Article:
When Doug and Marilyn Lloyd built their house on the South Hill, the pine trees were small and there was lots of sun on their large lot. Fast-forward 50 some years and the pines are no longer small, and the sunlight is a few fleeting hours at midday. Not the best conditions to grow vegetables that thrive on eight to ten hours of sunlight a day.
With her once sunny raised beds now chasing after light for a mere five to six hours a day, Marilyn had to come up with a new strategy to grow her tomatoes, peppers, potatoes, summer squash, beans, carrots and raspberries.
“I can move the pots around to find the sun.” Over the years, she has tried numerous types of vegetables to see how well they do.
Like many of us in the area, this year’s crazy spring weather set back Marilyn’s planting schedule and she limited herself to growing several kinds of short- and long-season tomatoes, potatoes and her perennial but dwarf Razzleberry raspberries in pots. Her summer squash, more potatoes and tomatoes were planted in the raised beds. She pointed out that while she planted everything at the same time, the tomatoes and potatoes in the pots were much bigger than the plants she put into the beds. “The soil in the pots warms up faster, especially if you cover the pots with floating row cover when you plant.”
Marilyn has a few pointers for growing successful container gardens. First start with the largest containers you can. Most of her pots were a minimum of 16 inches and up to 24 inches in diameter. The larger pots allow for better root growth and better water retention. She uses plastic containers because they are easy to maintain and move around. All containers must have drain holes to let excess water drain away. Creatively, she once removed the bottom out of a long flat container so the carrot roots could grow to full depth into the native soil.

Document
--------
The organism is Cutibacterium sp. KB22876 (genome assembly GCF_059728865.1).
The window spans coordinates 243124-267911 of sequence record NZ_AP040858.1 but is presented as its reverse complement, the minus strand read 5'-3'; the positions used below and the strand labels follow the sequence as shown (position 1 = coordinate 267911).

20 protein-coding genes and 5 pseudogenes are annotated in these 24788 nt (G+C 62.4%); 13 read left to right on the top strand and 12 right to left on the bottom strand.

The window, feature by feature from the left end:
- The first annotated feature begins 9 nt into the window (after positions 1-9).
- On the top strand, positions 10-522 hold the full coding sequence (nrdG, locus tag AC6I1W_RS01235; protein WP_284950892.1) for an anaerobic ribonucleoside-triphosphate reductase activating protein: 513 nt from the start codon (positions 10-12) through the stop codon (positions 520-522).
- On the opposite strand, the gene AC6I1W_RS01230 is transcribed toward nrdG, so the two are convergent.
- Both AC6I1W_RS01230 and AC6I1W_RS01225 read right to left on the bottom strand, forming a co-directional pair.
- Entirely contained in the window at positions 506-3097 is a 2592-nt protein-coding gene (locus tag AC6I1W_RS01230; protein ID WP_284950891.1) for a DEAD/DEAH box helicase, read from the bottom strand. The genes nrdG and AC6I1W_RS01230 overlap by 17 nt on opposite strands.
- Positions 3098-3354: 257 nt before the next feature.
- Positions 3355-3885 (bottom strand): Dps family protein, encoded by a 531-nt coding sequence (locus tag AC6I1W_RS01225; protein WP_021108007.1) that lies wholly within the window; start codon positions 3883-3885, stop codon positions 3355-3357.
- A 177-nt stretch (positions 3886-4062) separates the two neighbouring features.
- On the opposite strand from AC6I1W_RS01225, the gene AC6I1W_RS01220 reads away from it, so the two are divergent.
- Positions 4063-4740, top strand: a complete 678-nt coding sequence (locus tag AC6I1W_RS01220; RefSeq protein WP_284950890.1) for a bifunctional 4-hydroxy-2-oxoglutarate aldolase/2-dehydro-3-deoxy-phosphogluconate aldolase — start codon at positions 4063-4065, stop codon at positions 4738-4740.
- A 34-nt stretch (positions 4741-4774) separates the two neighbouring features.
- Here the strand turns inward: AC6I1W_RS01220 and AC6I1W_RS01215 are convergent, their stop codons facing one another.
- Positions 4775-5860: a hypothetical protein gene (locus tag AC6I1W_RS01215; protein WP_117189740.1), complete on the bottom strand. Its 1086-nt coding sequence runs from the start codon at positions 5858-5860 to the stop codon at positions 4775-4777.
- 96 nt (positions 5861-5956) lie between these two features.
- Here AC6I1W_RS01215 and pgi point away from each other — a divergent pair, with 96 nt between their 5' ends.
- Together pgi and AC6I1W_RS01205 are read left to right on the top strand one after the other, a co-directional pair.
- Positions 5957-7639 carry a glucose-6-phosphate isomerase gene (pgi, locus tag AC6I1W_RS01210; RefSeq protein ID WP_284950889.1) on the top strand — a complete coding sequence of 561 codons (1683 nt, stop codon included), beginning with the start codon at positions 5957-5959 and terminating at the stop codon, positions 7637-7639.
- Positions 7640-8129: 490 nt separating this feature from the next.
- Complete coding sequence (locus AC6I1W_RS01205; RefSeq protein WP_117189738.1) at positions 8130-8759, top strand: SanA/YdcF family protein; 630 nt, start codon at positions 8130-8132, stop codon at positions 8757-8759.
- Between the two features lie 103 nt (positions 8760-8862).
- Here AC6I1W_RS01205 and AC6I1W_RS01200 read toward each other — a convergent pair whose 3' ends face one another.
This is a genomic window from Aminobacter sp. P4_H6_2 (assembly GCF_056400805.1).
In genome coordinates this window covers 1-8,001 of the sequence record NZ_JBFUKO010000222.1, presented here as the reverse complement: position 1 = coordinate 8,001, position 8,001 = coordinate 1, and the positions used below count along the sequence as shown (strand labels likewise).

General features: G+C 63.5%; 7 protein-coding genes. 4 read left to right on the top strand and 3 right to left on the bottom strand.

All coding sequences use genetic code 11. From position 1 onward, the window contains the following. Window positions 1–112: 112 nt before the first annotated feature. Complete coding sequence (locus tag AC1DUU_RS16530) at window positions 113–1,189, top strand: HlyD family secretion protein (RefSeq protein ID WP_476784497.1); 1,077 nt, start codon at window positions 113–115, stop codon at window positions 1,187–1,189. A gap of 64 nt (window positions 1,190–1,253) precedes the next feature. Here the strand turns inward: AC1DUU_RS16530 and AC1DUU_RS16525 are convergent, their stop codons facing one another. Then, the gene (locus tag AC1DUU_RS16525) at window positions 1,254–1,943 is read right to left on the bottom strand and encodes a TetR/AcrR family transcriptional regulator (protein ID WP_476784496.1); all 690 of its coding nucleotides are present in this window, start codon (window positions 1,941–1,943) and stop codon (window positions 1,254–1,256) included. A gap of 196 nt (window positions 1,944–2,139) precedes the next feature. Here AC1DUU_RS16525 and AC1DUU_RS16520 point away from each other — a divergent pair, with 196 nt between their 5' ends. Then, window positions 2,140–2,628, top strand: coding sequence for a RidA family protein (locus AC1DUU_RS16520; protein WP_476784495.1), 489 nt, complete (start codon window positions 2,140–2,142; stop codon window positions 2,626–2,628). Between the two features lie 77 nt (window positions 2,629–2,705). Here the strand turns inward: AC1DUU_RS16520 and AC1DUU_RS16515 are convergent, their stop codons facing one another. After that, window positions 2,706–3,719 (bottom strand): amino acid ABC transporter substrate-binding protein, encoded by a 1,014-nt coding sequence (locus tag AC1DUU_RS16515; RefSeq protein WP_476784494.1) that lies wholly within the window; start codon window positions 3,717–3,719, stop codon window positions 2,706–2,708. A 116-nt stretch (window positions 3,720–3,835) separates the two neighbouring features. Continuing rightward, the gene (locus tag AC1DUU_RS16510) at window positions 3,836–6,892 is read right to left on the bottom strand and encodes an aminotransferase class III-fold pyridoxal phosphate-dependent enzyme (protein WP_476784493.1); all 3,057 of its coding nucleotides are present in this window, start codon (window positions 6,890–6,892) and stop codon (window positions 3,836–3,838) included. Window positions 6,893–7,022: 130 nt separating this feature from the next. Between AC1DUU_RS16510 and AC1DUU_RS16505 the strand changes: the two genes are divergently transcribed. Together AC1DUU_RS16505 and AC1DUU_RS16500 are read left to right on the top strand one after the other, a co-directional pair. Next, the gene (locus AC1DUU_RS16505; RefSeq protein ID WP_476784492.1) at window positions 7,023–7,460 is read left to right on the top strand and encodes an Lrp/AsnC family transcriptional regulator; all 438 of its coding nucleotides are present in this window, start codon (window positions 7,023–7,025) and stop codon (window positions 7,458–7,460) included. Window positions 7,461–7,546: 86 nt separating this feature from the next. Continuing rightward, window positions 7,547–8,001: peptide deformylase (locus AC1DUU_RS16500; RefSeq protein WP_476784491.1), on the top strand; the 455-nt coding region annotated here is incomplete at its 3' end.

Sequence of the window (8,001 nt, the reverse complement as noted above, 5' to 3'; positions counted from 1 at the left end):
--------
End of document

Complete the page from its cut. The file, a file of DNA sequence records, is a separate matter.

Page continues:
She fills her containers completely with quality organic potting soil. “I prefer soils with coir fiber in them because coir is renewable.” In the spring when she cleans out her pots, she mixes in fresh compost to the remaining soil and tops off the container with new potting mix. If the soil has been in a pot for a few seasons, she adds it to her raised beds.
Container gardens need consistent watering, especially in hot weather. “I water my pots twice a day with drip irrigation.” This keeps the soil evenly moist and avoids stunted growth and poor production. Her favorite drip systems are small micro heads in the pots and micro drip tubing in her raised beds.
Marilyn fertilizes her containers about every two weeks with a 5-10-10 fertilizer or as close to that ratio as she can find. Plants in containers can’t draw on broader soil resources so they need regular infusions of nutrients. You can use either a liquid or granular fertilizer.